Analysis: Democrats now face a fractured and divisive contest for the nomination

"We had the best field we ever had and look at where we are. Shame on us."

Democratic presidential hopeful Vermont Senator Bernie Sanders speaks at a Primary Night event at the SNHU Field House in Manchester, New Hampshire Tuesday night. TIMOTHY A. CLARY / AFP via Getty Images

CONCORD, N.H. – Democrats braced themselves Tuesday night for a long and divisive contest for their party’s presidential nomination after New Hampshire voters added new uncertainty to a race already scrambled by last week’s caucuses in Iowa.

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Sen. Bernie Sanders, I-Vt., who won Tuesday night, has staked his claim as the favored candidate of the party’s liberal wing and a threat to win the nomination. But his performance in New Hampshire was hardly overwhelming and far short of what he accomplished here four years ago.

Yet if Sanders is the candidate of the liberal wing, those who are more moderate are still divided in their choice. The existence of that competition, and questions about each of the candidates seeking to become the alternative to Sanders, heightened the discontent about where this race might be heading.


The likely prospect now is that Sanders and several other candidates will divide the vote and delegates the rest of this month and into March, when more than 60 percent of the pledged delegates will be chosen. With support among the center-left candidates divided, Sanders could emerge from Super Tuesday with a lead in delegates. He would then be in a position to do what few Democrats thought possible before the campaign started, which is win the nomination — but not without a major fight.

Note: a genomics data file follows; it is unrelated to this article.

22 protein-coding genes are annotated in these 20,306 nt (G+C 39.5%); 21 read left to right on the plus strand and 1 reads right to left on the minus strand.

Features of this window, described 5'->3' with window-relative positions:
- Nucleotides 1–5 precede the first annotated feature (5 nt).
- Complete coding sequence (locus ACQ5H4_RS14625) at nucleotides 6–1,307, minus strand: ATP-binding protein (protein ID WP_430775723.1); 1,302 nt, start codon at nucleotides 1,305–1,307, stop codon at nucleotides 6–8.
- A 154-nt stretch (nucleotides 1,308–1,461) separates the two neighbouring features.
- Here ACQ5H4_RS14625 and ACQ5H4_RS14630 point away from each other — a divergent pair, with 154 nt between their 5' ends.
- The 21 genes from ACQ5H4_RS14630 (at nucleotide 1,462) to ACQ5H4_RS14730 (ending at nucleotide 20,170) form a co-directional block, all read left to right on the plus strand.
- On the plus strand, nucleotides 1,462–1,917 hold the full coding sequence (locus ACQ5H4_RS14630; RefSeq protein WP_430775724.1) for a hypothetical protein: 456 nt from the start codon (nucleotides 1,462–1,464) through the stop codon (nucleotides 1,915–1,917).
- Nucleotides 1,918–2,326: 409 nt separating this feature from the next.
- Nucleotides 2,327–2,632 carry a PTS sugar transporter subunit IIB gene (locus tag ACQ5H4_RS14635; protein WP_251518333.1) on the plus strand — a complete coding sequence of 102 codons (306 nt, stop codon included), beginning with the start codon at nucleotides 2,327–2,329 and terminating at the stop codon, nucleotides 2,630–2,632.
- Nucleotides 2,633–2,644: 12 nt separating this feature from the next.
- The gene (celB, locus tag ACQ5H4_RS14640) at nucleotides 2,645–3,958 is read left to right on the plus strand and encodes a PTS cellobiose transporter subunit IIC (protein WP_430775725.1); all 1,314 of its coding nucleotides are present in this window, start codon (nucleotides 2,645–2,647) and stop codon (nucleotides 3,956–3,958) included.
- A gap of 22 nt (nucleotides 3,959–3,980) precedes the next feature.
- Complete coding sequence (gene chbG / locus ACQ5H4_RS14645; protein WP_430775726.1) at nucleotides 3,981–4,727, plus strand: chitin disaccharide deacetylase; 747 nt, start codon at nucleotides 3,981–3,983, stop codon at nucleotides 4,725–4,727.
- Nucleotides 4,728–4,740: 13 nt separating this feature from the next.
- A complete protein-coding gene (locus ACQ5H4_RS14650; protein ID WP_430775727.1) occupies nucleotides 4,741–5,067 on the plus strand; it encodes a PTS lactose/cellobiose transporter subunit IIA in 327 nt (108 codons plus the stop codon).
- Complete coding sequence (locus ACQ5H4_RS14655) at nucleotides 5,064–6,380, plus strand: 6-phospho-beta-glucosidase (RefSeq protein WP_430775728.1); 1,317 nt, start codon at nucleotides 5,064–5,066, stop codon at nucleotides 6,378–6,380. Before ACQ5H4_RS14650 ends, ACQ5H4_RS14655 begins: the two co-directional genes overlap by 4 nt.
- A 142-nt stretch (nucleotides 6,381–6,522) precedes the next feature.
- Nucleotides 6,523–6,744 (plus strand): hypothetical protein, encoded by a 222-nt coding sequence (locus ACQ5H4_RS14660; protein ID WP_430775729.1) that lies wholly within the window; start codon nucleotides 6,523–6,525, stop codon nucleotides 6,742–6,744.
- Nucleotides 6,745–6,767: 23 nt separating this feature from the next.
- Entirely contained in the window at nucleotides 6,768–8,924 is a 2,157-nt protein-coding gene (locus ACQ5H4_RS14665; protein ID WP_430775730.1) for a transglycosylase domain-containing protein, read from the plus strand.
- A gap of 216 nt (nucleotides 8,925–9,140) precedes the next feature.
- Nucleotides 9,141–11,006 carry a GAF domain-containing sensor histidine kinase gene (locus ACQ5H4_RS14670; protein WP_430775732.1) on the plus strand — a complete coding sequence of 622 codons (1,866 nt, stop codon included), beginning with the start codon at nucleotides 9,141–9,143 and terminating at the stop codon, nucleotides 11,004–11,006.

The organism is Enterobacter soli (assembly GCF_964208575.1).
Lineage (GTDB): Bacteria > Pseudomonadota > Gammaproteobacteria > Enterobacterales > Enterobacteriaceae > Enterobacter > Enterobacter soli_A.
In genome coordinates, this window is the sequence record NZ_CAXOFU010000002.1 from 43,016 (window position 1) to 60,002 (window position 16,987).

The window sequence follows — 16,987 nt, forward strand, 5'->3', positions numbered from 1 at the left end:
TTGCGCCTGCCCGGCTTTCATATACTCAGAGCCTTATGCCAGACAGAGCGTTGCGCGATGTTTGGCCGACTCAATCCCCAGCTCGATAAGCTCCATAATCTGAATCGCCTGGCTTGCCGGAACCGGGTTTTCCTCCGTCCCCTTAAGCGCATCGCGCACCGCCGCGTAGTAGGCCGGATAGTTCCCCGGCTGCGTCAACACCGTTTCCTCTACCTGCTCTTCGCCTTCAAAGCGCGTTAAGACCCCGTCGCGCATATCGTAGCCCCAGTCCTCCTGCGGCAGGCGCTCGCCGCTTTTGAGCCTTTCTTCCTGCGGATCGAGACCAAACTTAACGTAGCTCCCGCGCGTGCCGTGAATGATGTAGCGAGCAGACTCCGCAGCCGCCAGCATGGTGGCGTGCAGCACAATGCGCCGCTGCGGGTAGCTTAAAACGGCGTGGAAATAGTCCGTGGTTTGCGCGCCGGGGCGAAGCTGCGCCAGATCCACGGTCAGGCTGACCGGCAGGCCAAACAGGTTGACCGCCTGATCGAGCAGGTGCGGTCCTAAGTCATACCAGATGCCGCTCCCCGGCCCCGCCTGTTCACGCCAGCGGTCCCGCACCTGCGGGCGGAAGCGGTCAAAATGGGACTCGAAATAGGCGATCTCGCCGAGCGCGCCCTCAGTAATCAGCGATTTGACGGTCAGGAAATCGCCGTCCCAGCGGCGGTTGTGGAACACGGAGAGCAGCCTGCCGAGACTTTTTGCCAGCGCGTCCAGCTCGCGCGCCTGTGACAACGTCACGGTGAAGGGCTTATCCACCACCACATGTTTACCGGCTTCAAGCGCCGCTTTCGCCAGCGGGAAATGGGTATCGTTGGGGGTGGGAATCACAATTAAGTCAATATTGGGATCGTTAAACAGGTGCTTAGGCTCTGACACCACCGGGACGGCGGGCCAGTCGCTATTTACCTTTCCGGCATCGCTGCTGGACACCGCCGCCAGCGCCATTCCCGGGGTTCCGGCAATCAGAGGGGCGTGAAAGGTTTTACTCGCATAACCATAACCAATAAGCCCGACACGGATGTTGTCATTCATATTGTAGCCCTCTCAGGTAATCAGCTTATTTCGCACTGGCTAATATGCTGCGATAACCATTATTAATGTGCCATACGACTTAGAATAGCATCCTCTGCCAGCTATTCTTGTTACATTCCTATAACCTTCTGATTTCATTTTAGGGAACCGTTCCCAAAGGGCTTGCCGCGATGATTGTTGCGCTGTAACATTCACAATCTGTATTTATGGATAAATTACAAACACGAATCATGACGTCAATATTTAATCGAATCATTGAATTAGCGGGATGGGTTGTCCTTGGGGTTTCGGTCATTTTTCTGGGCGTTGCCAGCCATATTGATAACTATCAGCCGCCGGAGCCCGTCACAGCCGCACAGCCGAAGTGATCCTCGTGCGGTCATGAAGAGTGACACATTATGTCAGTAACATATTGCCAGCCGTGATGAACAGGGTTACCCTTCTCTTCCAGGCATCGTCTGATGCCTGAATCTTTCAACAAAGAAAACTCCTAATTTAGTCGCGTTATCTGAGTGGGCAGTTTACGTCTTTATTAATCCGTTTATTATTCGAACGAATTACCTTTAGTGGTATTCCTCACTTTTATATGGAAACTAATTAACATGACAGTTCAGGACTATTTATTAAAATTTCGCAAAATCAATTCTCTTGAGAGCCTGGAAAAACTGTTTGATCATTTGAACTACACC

A week ago, Iowa Democrats shook up the race by giving former South Bend, Indiana, mayor Pete Buttigieg the narrowest of victories in the contest for so-called state delegate equivalents. That propelled the 38-year-old into the top ranks of the field, and he continued his once-improbable march as he was giving Sanders a serious challenge in the Granite State.


Buttigieg will use those results to claim the race is now a two-person contest. But New Hampshire voters produced a plot twist that was wholly unforeseen two weeks ago, lifting Sen. Amy Klobuchar of Minnesota, who ran fifth in Iowa, into the competition here with Sanders and Buttigieg. After being written off, Klobuchar has suddenly made herself a factor in the race, though she is still someone with major question marks about her candidacy and what comes next.

Democrats got to this position in large part because of the collapse of former vice president Joe Biden. Weeks ago, he was intending to fill the role of Sanders’ principal rival. But the voters in Iowa and New Hampshire rejected Biden in such numbers that, for now, he has been relegated to also-ran status, his candidacy in a perilous state from which it will be difficult to recover.


All of this could be good news for Mike Bloomberg, the former New York mayor, who has chosen to skip the first four contests and begin his campaign in the states that vote March 3.

But it is good news for Bloomberg only if he can quickly make himself the principal alternative to Sanders. With Buttigieg and now possibly Klobuchar in the mix, that won’t be easy.

Bloomberg has resources that Buttigieg and Klobuchar can only dream of having. But as a onetime Republican, he is not a natural fit in the Democratic Party. As a multibillionaire in a party that includes many voters who decry the influence of big money in politics, he will be accused of trying to buy the nomination.


Sanders has already taken aim at him, but the resentment against his candidacy is not limited to those who back Sanders, if private conversations with a number of Democrats on Tuesday are any indication.